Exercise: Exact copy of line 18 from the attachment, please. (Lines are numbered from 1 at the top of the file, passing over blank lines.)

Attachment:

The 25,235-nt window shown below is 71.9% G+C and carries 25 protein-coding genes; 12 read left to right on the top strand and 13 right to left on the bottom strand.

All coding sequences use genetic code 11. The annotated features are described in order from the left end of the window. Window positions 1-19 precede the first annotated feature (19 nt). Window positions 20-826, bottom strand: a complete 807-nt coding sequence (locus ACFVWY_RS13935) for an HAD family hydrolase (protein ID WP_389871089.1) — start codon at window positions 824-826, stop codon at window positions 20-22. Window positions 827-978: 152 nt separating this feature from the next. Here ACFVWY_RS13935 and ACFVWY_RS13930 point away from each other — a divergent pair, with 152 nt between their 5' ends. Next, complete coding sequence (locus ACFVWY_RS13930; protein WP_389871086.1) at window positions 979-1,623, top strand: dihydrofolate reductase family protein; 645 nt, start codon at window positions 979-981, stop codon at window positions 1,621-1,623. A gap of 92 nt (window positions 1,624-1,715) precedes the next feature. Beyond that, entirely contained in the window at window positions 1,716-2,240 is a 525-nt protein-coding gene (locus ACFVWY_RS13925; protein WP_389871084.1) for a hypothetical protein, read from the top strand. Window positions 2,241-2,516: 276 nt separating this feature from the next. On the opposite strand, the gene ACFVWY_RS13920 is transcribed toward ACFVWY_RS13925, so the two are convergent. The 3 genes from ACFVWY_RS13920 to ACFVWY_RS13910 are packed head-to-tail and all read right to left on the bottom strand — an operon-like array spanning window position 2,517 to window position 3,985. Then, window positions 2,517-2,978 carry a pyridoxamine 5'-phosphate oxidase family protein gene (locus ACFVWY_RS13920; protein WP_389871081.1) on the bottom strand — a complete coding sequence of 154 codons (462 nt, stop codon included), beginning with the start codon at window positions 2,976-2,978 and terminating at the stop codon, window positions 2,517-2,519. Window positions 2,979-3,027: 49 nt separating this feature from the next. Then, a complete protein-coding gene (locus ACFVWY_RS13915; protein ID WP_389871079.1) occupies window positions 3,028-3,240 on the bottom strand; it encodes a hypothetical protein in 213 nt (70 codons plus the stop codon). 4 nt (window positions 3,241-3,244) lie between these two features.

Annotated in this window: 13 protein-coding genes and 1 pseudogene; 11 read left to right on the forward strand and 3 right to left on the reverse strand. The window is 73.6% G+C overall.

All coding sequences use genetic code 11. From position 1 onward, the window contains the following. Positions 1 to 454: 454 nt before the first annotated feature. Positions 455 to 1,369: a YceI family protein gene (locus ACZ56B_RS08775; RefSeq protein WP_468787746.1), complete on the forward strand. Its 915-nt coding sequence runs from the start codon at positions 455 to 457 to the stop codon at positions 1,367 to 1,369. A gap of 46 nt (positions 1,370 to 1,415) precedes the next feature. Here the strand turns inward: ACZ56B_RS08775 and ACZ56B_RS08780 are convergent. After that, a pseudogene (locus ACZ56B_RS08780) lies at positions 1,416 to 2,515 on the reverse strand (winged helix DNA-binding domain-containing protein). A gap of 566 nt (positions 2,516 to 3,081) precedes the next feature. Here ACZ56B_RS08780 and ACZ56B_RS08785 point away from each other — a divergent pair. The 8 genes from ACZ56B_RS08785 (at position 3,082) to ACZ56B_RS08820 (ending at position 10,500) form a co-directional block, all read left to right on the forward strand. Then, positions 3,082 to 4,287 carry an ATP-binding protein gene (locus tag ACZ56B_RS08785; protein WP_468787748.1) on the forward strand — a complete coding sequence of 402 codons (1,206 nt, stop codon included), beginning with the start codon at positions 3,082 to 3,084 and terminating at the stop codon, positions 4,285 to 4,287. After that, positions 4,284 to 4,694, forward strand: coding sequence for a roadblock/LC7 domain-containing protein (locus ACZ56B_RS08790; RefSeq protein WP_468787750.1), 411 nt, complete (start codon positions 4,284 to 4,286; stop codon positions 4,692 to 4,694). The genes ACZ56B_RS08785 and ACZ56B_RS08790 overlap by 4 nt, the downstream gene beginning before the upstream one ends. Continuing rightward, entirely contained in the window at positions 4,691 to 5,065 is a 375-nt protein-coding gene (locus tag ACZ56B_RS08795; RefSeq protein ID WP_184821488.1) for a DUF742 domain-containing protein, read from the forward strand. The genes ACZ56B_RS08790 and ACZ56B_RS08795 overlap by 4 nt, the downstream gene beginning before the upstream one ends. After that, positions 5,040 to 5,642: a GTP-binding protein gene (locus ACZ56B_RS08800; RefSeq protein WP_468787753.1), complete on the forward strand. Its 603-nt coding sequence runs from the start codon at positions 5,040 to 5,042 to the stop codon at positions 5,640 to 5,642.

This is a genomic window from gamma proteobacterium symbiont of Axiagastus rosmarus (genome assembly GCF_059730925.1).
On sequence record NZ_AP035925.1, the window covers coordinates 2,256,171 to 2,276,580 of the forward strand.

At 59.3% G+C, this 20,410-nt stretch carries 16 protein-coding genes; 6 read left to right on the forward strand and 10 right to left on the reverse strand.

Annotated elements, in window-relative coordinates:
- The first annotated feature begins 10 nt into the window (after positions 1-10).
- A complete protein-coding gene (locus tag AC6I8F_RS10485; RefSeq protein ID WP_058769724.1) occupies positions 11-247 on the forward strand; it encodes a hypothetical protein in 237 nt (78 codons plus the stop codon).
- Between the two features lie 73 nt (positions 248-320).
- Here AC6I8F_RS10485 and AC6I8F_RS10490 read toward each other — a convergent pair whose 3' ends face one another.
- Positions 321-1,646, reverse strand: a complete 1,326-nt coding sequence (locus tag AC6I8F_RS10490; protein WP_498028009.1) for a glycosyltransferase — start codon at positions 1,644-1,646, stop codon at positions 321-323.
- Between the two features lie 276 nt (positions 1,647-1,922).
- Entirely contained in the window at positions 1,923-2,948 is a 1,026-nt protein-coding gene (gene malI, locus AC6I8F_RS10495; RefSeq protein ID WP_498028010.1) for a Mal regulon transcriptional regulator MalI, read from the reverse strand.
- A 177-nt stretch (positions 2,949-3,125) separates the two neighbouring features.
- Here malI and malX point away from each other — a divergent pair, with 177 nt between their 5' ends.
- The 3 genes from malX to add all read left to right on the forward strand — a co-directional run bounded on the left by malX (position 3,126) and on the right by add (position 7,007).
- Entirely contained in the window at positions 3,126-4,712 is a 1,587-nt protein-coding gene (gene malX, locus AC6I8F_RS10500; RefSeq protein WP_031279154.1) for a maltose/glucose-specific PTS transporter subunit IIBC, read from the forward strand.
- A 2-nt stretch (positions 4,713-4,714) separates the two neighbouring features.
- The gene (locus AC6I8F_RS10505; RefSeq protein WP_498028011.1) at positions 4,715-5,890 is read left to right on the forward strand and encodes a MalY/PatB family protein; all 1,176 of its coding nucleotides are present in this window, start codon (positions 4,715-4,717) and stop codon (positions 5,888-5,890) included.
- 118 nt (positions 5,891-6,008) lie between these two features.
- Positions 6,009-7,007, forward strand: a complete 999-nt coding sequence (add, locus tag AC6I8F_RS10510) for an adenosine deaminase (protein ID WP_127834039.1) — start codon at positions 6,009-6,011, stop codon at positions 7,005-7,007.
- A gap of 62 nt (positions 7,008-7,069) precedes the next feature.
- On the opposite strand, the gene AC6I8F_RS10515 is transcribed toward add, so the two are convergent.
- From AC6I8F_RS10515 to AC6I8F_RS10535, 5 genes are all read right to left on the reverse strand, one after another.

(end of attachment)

- The 3 genes from malX to add all read left to right on the forward strand — a co-directional run bounded on the left by malX (position 3,126) and on the right by add (position 7,007).